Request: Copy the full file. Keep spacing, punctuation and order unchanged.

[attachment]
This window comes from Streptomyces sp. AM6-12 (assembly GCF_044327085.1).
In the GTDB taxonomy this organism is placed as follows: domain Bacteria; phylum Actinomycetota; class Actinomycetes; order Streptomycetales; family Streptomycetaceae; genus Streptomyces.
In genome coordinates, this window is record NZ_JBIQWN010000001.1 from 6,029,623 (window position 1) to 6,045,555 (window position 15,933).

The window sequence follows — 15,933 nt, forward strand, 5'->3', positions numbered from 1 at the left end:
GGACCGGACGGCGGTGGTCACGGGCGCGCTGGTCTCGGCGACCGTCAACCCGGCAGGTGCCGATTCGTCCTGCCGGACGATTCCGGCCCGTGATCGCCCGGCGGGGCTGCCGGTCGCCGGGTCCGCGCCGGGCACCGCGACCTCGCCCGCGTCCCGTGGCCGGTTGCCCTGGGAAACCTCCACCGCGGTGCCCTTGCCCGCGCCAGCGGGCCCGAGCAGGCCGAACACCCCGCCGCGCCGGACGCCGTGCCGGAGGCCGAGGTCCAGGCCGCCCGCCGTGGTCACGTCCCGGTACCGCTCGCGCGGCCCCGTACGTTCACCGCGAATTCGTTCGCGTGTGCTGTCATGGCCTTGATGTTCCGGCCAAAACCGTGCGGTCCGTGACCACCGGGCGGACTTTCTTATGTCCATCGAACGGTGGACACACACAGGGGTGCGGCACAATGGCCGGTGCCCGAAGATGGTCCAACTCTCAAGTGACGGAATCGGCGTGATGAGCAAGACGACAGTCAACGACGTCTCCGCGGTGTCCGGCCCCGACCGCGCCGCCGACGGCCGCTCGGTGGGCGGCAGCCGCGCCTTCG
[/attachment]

This window comes from Streptomyces sp. AM6-12 (assembly GCF_044327085.1).
In the GTDB taxonomy this organism is placed as follows: domain Bacteria; phylum Actinomycetota; class Actinomycetes; order Streptomycetales; family Streptomycetaceae; genus Streptomyces.
In genome coordinates, this window is record NZ_JBIQWN010000001.1 from 6,029,623 (window position 1) to 6,045,555 (window position 15,933).

The window sequence follows — 15,933 nt, forward strand, 5'->3', positions numbered from 1 at the left end:
GGACCGGACGGCGGTGGTCACGGGCGCGCTGGTCTCGGCGACCGTCAACCCGGCAGGTGCCGATTCGTCCTGCCGGACGATTCCGGCCCGTGATCGCCCGGCGGGGCTGCCGGTCGCCGGGTCCGCGCCGGGCACCGCGACCTCGCCCGCGTCCCGTGGCCGGTTGCCCTGGGAAACCTCCACCGCGGTGCCCTTGCCCGCGCCAGCGGGCCCGAGCAGGCCGAACACCCCGCCGCGCCGGACGCCGTGCCGGAGGCCGAGGTCCAGGCCGCCCGCCGTGGTCACGTCCCGGTACCGCTCGCGCGGCCCCGTACGTTCACCGCGAATTCGTTCGCGTGTGCTGTCATGGCCTTGATGTTCCGGCCAAAACCGTGCGGTCCGTGACCACCGGGCGGACTTTCTTATGTCCATCGAACGGTGGACACACACAGGGGTGCGGCACAATGGCCGGTGCCCGAAGATGGTCCAACTCTCAAGTGACGGAATCGGCGTGATGAGCAAGACGACAGTCAACGACGTCTCCGCGGTGTCCGGCCCCGACCGCGCCGCCGACGGCCGCTCGGTGGGCGGCAGCCGCGCCTTCG